So you’ve gone through the motions – sketches, wireframing, storyboards, focus groups, revisions, more wireframes – and you have a shiny completed mockup ready for development. I know – that already seems like so much, and I hate to add more to the process, but in design it is so important that you do sweat the small details. The best user interface in the world will completely unravel if the most necessary, albeit not as exciting, best practices aren’t followed! Accessibility is key. Take care to use web safe fonts at legible sizes, action areas and buttons large enough to be easily pressed (Apple recommends a minimum of 44px), and double check that your website has enough contrast to still be usable by someone who is colorblind.
3. DON’T underestimate the power of negative space.
Negative space has an unjust bad reputation as the “leftovers” of a layout. Too often, clients view negative space as a missed opportunity, or lack of content or creative direction, rather than an intentional decision. Negative spaces are another design element to be used strategically – white space is not wasted! Some primary uses of negative space are to increase legibility, emphasize interactive elements, and content prioritization. No white space means no visual hierarchy, and filling up all available white space removes a designer’s ability to tell the story you want a user to hear. Just as a pause in a speech is used for emphasis, rest, or a chance to consider, white space is far from an awkward silence.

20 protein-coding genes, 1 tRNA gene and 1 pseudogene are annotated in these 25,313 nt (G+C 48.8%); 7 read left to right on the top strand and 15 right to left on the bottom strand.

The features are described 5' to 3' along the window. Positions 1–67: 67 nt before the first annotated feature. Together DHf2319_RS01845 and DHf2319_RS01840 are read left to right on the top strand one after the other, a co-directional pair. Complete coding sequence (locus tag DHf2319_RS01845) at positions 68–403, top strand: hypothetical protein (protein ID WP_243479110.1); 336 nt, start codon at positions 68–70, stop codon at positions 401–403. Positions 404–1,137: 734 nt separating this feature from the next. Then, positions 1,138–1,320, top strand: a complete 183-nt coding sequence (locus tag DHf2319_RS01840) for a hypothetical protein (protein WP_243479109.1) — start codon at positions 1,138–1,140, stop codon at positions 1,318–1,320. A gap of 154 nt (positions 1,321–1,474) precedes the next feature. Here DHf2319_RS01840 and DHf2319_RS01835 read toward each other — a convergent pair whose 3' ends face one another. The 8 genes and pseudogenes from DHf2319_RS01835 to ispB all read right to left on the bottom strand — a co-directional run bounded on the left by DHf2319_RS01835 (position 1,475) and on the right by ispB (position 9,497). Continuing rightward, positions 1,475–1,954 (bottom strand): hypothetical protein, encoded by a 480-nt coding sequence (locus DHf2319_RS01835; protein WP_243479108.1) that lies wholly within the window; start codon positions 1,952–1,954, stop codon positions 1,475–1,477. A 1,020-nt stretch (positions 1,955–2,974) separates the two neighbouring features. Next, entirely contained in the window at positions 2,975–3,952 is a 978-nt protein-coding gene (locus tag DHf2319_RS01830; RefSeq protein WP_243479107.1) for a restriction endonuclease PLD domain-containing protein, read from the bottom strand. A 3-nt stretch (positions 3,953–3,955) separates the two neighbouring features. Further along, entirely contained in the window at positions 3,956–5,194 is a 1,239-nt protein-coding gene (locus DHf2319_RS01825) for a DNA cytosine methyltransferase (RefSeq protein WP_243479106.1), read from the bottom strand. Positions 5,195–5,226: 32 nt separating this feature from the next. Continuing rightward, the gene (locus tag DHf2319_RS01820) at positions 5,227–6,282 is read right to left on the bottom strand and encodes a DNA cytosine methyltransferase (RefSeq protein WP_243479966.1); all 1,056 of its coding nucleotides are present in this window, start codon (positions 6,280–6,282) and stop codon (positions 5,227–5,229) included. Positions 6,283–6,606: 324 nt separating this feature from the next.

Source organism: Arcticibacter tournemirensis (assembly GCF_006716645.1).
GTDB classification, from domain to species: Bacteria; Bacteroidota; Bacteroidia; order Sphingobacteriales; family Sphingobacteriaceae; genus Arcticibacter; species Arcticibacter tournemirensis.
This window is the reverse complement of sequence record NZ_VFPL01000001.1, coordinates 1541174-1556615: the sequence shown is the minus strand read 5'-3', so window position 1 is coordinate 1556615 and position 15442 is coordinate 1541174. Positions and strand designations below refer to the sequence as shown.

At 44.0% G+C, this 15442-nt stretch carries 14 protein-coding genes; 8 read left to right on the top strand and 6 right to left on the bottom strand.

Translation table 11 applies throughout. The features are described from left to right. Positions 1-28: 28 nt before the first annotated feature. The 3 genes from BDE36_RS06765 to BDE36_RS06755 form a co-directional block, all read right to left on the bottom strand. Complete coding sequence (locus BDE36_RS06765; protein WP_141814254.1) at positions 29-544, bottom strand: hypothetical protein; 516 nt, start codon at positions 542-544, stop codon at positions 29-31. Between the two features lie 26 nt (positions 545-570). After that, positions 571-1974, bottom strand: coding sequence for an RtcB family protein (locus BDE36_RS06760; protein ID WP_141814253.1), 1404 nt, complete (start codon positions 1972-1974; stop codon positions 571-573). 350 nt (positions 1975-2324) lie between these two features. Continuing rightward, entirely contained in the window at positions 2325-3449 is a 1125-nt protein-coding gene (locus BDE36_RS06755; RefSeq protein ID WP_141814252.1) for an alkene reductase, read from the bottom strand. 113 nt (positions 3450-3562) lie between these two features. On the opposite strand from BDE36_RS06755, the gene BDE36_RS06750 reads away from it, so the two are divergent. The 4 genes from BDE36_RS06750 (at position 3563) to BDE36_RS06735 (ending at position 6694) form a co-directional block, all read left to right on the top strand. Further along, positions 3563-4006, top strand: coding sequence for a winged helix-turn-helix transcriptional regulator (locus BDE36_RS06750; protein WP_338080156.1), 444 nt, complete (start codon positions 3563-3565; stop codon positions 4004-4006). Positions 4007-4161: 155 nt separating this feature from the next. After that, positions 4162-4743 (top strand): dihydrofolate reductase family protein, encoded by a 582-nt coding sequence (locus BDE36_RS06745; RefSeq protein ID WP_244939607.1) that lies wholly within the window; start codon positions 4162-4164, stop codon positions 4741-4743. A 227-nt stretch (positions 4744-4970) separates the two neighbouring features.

4. DON’T reinvent the wheel.
“Does this look too similar to another app? What if I’ve designed something new to me, but someone else, somewhere, has already thought of it? How much of my work needs to be unique? If I don’t make each element special, am I a fraud?”
Every designer has had these thoughts. Every designer has wandered into the trap of thinking it’s necessary to create each design element from scratch, overcomplicated their work, and labored over the unattainable goal of “uniqueness.”